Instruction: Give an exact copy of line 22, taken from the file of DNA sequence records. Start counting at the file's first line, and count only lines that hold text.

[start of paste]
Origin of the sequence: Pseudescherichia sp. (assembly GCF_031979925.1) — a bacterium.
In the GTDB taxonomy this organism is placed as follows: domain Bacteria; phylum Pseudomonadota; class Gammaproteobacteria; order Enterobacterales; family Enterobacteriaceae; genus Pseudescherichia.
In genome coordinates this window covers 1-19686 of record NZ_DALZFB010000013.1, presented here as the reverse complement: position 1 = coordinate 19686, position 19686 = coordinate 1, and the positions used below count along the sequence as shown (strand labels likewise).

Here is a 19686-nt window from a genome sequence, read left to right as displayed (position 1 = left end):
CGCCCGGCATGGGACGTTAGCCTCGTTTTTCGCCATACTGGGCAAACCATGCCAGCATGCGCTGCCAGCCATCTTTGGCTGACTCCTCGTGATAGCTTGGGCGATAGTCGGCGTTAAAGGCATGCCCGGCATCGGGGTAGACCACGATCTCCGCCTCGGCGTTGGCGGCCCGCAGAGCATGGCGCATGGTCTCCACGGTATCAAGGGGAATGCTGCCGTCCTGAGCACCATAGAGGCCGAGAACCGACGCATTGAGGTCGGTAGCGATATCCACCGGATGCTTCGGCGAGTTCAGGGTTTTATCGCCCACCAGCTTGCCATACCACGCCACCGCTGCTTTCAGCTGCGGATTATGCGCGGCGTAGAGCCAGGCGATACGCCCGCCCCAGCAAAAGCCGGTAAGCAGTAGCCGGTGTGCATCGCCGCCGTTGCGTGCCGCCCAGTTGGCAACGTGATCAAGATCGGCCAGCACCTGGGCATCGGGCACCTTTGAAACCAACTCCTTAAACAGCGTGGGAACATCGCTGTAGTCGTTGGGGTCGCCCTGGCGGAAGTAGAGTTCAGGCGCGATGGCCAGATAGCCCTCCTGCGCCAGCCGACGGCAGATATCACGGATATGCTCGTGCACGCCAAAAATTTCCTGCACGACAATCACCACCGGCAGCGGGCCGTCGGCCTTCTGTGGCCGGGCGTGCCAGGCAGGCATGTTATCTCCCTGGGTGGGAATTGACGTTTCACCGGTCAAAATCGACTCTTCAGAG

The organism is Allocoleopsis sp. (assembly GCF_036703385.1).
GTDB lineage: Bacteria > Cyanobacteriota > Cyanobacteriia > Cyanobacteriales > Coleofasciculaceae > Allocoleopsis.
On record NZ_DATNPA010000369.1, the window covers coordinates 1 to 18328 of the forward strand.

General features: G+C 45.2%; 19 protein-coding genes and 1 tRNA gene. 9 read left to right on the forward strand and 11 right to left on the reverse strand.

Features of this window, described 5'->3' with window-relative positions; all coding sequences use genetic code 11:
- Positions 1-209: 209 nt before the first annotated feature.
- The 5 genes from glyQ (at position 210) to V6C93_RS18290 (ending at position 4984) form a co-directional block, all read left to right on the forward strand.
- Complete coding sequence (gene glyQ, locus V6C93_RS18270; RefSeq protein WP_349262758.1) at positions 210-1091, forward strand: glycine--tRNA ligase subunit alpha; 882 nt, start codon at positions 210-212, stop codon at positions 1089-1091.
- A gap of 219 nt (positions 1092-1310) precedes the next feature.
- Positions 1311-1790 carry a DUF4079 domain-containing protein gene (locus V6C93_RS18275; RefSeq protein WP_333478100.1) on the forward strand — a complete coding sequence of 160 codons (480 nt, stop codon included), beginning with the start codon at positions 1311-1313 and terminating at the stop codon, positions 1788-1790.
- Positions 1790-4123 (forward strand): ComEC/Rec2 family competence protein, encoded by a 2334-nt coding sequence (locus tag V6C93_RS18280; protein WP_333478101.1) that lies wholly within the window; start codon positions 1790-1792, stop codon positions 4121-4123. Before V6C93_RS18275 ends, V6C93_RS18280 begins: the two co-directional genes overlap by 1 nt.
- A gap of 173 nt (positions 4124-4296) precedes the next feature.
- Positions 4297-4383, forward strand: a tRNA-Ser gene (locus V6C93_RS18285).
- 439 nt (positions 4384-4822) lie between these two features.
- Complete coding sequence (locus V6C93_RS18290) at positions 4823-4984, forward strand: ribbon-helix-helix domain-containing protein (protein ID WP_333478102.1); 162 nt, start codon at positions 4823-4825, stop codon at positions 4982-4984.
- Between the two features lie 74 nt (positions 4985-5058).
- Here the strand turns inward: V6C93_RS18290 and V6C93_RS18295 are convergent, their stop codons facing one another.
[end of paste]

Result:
- Here the strand turns inward: V6C93_RS18290 and V6C93_RS18295 are convergent, their stop codons facing one another.